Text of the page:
Sensor signals are proportional to bed yield stress. Test data indicates that as bed level rises above the level of a sensor, the yield stress at that sensor also rises. This indicates that a relationship exists between yield stress at a position in the settled bed and the depth of the bed above that position. Potentially a single sensor may be able to detect not only when the bed level reaches the elevation of the sensor but also estimate the bed level as it rises above the elevation of the sensor. However, this will need to be confirmed through site specific operating experience. Accurate bed level sensing will enhance the ability to control the thickener.
Data from testing the prototype instrument detected significant angular variability around the thickener. The cyclic nature of this data correlated to the period of rotation of the mechanism. Plotting the data of one sensor (one elevation) showed the settled bed had areas of high yield stress while other areas had low yield stress, indicating a significant variation in solids concentration and particle size distribution in the bed as a function of angular position. Further investigation revealed the cause was due to poor distribution from the feedwell. A current was carrying coarse solids to one side of the tank. This segregation within the tank was happening even though the manually measured bed level showed very little variation at different locations around the tank. The observed segregation within a thickener is known as an island and its presence was previously unknown. Having this amount of information about the state of a thickener bed has important implications for thickener design, operation and control.
Developing a bed profile, as was demonstrated above, has the potential of detecting other operating problems within thickeners that are often difficult to diagnose. This may be done by using both vertical and horizontal sensor arrays. The ailments that may be possible to observe include rat-holes, shortcircuiting flows, doughnuts and rotating beds. In addition, this instrument can show how the bed becomes denser with depth and how that changes with varying operating conditions. A vertical bed profile that is out of the ordinary may indicate changes to the flocculating characteristics of the feed or changes in particle size distribution. The potential of this instrument as a diagnostic tool for thickeners is significant.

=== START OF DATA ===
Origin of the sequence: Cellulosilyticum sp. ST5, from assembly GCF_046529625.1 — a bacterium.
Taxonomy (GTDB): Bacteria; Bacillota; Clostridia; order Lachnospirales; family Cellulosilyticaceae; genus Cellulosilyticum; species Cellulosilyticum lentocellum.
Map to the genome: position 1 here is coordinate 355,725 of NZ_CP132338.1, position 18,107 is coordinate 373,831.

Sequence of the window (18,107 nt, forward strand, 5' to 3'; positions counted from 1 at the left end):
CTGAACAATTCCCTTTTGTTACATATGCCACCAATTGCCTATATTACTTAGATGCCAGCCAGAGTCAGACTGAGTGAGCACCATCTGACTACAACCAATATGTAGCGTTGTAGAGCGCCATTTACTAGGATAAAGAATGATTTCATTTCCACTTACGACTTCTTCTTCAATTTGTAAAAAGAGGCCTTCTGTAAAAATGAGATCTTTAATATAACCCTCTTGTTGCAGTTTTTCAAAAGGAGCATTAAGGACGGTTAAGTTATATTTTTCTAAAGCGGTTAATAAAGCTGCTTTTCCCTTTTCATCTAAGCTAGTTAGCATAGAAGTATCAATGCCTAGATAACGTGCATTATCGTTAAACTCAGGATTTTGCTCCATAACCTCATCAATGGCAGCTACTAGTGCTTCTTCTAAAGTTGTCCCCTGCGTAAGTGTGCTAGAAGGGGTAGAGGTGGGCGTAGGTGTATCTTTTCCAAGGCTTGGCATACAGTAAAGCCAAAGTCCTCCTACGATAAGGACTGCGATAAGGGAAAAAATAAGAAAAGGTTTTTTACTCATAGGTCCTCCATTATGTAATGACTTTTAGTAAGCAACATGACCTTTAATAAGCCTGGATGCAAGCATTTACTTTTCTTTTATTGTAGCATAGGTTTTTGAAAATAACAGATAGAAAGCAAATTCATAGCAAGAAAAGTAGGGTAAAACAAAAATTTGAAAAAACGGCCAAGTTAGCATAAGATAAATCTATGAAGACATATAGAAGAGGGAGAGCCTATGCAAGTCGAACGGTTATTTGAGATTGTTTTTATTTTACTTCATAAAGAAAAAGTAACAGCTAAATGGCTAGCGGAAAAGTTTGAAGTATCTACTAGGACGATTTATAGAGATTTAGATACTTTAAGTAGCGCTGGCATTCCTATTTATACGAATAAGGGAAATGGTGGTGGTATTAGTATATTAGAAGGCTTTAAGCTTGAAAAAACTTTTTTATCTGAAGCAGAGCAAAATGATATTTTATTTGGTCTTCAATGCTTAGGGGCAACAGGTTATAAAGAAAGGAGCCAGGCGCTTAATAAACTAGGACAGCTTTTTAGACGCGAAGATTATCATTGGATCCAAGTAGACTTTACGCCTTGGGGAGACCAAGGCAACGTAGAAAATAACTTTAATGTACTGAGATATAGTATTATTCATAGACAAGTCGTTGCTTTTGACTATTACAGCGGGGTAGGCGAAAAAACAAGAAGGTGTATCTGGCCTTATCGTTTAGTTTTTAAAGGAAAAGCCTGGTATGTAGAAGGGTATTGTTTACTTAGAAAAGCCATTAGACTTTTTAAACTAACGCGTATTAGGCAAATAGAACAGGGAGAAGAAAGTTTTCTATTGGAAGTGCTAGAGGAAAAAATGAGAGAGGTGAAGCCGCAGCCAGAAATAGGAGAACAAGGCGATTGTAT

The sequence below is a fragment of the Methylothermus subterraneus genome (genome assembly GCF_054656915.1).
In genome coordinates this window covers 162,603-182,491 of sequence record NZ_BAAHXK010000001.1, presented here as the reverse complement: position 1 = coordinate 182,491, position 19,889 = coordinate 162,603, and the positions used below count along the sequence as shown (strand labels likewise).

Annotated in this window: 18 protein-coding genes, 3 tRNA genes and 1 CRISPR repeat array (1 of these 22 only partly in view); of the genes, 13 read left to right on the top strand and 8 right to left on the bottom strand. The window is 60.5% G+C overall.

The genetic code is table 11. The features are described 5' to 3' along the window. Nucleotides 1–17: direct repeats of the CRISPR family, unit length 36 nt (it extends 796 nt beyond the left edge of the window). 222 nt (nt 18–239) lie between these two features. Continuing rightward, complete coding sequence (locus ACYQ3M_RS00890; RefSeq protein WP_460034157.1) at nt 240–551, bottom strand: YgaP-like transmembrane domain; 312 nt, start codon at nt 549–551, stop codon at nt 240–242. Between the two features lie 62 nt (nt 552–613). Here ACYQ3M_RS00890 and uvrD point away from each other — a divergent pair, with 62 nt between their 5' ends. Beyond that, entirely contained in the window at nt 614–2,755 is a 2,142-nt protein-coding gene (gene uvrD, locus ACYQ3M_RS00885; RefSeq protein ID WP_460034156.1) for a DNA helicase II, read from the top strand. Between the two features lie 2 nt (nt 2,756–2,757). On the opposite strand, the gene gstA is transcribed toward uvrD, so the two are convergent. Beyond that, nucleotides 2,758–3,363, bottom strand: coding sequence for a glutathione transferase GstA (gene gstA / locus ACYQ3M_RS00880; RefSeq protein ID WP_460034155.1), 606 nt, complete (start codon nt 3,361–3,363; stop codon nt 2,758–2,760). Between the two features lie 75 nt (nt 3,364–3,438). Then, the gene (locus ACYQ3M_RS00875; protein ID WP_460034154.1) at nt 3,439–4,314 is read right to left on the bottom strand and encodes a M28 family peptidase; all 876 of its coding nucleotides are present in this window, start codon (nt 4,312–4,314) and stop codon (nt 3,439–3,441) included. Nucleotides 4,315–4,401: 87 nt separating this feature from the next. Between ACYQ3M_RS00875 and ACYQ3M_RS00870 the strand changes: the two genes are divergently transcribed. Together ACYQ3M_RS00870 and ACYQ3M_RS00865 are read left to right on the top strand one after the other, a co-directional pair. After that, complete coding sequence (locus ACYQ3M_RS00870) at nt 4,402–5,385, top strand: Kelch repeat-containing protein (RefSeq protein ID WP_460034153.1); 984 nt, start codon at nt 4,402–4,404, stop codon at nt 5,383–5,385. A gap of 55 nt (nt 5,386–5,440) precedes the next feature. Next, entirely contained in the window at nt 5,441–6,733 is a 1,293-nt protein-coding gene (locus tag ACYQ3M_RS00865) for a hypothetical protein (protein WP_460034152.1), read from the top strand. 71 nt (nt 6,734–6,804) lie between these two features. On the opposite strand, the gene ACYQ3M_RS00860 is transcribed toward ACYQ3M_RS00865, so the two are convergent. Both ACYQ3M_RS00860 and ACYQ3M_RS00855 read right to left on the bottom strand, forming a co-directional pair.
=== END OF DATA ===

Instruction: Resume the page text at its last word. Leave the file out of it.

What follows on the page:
Testing clearly shows the potential of this instrument goes far beyond measurement of the mud bed level. The ability to measure and observe the dynamics of the thickening process opens up possibilities in the fields of thickener control, process optimization, thickener design and theoretical modelling of thickeners. The common thickener theory describing a bed as radially homogeneous is already in jeopardy. The data suggest non-homogeneous distributions and variable angular, horizontal and vertical density gradients are more likely.
The magnitude of sensor signals was found to have a linear relationship to the yield stress of the material. The instrument described provided data from which the bed level interface inside a thickener tank can be determined. It also detected increasing yield stress as the bed level increased above the elevation of the sensor. This provides unprecedented information from within the thickener bed that could be used for early warning of reduced thickener performance. The potential exists to develop control methods and strategies to optimize thickener performance using this real time feedback. The ability of sensors to measure density gradients, as they move through the thickener bed, demonstrated that profiling of the bed can be used to diagnose thickener operating problems; in this case poor feedwell distribution.